Re "The Agony of de Feet," editorial, Aug. 3: While the shoemakers may reside in the last century, my feet don't. Nor have they grown with the decades. Now the shoe shopping, which used to be such fun for my sister Dot and me, has become a problem. We wore sample-size 4B. One day The Times had a full-page ad for a sample sale. I called my sister. So off we went; I bought five pairs of shoes, including a stunning pair of pink-and-white spectators, that went with nothing in my closet. I bought a white pique dress to go with them. One summer, a new stepdaughter needed to go to a neighborhood shoe sale. There was an entire area of 4Bs; I bought six pair at $5 each; she thought I was a crazy lady.
But then the shoes disappeared; stores were blunt that they did not stock that size. Sample size became a 6B. I found a custom shoe man at 2nd and Spring streets in downtown Los Angeles. He made shoes competitively priced. I had to wait six weeks for them. He left.
My sister is marvelously generous with hand-me-downs. We often settle for 4 1/2s, even 5s, for athletic shoes. However, your comment regarding how Chinese manufacturers might fit into the non-average niche market mirrors a suggestion once made to me by an embarrassed salesman who had no shoes to show me. He suggested I try Little Tokyo; small Asian women would wear small size shoes. In any event, I often shop by catalog. Selections are limited. That's still better than the salesman who told me, "Your feet are obsolete." No, they're not. I hope my feet continue working OK, even if the shoemakers aren't interested in Dot and me.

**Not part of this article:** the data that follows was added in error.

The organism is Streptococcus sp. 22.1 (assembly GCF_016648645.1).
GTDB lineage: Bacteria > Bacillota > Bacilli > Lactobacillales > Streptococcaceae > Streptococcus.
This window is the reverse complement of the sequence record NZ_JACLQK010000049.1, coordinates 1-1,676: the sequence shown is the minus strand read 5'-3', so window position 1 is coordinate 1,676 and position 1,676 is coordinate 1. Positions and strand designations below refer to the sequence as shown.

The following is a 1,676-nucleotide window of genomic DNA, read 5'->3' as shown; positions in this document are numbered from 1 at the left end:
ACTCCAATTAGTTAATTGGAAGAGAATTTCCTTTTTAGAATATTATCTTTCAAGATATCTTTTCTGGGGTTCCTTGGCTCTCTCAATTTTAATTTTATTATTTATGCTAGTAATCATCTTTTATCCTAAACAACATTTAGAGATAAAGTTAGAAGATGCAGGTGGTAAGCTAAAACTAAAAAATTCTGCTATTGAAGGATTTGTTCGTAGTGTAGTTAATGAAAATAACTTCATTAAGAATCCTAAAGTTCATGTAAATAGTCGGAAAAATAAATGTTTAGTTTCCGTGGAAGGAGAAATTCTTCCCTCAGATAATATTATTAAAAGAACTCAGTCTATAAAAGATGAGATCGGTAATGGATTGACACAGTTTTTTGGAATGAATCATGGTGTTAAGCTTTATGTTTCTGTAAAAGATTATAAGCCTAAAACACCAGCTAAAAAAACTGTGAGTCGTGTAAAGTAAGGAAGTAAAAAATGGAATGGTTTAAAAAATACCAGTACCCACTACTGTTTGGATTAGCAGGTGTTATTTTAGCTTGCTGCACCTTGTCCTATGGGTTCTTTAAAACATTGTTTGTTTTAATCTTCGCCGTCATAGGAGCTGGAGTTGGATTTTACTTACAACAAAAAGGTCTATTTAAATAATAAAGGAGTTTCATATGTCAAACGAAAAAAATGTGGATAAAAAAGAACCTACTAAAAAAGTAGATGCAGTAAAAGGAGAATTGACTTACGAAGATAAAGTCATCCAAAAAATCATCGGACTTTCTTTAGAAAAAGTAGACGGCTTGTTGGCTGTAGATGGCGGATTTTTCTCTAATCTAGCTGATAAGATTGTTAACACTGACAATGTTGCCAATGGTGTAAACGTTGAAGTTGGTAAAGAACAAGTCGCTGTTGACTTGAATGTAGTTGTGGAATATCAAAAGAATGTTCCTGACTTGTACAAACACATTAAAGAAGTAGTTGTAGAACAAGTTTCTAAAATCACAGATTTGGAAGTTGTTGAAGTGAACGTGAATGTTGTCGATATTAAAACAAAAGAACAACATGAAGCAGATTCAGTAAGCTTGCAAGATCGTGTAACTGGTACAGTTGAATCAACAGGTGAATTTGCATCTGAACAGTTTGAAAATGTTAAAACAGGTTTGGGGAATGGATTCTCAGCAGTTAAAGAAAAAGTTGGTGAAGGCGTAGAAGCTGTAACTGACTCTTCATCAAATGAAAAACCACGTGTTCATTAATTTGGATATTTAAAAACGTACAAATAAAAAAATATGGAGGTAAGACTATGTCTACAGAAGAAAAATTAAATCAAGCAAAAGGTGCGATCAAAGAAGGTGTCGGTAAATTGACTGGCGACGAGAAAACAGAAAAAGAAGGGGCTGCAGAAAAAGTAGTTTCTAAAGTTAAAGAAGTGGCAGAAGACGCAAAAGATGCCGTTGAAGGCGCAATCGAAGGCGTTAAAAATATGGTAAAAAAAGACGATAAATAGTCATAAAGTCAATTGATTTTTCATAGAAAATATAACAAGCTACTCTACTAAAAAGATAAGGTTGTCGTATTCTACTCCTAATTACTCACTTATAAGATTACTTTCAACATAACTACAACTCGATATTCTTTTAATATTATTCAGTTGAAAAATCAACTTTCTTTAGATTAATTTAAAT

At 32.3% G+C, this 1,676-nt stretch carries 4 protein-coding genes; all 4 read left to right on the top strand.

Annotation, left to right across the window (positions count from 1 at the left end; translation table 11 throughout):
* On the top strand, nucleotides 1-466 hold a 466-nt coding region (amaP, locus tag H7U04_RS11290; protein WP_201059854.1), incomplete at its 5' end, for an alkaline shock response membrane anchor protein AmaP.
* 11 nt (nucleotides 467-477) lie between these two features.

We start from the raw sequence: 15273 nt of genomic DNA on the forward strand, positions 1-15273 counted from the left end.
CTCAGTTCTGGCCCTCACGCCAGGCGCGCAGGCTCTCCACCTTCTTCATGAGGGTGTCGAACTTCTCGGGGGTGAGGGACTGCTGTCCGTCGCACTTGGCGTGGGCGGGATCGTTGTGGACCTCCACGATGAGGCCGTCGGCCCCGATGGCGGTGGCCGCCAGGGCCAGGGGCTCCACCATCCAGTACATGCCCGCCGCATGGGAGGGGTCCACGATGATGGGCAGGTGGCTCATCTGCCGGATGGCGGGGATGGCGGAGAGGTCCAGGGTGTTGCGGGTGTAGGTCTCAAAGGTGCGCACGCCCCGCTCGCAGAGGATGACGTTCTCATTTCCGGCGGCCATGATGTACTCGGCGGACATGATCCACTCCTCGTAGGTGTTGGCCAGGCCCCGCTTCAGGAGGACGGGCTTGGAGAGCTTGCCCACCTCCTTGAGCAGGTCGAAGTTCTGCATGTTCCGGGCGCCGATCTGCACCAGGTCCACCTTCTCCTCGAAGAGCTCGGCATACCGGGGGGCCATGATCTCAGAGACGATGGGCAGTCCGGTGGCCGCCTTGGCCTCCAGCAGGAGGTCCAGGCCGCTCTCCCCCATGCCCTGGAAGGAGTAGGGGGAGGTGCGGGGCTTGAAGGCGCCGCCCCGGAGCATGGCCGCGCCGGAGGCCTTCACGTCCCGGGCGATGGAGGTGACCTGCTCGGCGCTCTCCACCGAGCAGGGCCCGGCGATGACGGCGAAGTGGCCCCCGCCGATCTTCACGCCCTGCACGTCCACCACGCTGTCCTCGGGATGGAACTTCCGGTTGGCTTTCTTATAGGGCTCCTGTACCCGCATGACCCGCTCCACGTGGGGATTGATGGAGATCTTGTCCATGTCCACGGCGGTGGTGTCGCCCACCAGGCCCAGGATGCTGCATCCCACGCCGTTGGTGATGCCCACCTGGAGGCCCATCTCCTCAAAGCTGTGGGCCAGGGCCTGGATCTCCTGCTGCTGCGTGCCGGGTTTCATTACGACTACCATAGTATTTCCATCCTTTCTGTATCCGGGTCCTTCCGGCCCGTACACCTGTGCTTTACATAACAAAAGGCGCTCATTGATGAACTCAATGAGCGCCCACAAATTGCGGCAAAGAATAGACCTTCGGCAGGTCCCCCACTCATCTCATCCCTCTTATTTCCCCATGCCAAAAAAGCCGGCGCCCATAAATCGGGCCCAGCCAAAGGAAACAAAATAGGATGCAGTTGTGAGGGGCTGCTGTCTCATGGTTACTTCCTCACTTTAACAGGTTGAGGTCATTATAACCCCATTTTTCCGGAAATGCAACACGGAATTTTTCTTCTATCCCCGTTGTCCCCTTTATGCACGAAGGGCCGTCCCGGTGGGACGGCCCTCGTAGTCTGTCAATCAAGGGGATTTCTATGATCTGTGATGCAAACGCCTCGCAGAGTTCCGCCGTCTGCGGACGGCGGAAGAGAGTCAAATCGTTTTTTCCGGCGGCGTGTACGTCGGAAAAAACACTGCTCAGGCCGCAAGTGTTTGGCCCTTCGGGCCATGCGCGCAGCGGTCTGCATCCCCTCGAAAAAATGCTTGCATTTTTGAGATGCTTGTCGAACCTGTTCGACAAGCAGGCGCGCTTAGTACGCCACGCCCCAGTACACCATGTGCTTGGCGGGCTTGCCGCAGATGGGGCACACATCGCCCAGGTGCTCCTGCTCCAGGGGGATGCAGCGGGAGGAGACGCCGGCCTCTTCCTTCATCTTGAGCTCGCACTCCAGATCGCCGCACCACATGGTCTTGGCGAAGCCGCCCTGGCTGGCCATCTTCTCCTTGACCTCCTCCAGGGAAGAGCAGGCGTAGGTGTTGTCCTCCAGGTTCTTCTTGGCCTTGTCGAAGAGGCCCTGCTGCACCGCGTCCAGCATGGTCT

I know what you mean when you talk about feet, particularly large ones. I was a size 10 women's in eighth grade, then went on to a size 11 in high school and have steadily maintained a size 12 through adult life. The unkindest remarks were made to me as a child. One shoe store salesman said, "Why don't you try the men's store across the street?" Another suggested, "Why not just wear the boxes?" My mother's friend asked, "Do you wash her feet in elephant soap?"
Alas, I lived through it all and am now quite proud of my feet. Thankfully there really is a large (no pun intended) selection of large sizes today. Narrow, uni-styled men's shoes also do the trick. Guess I tried that men's store after all.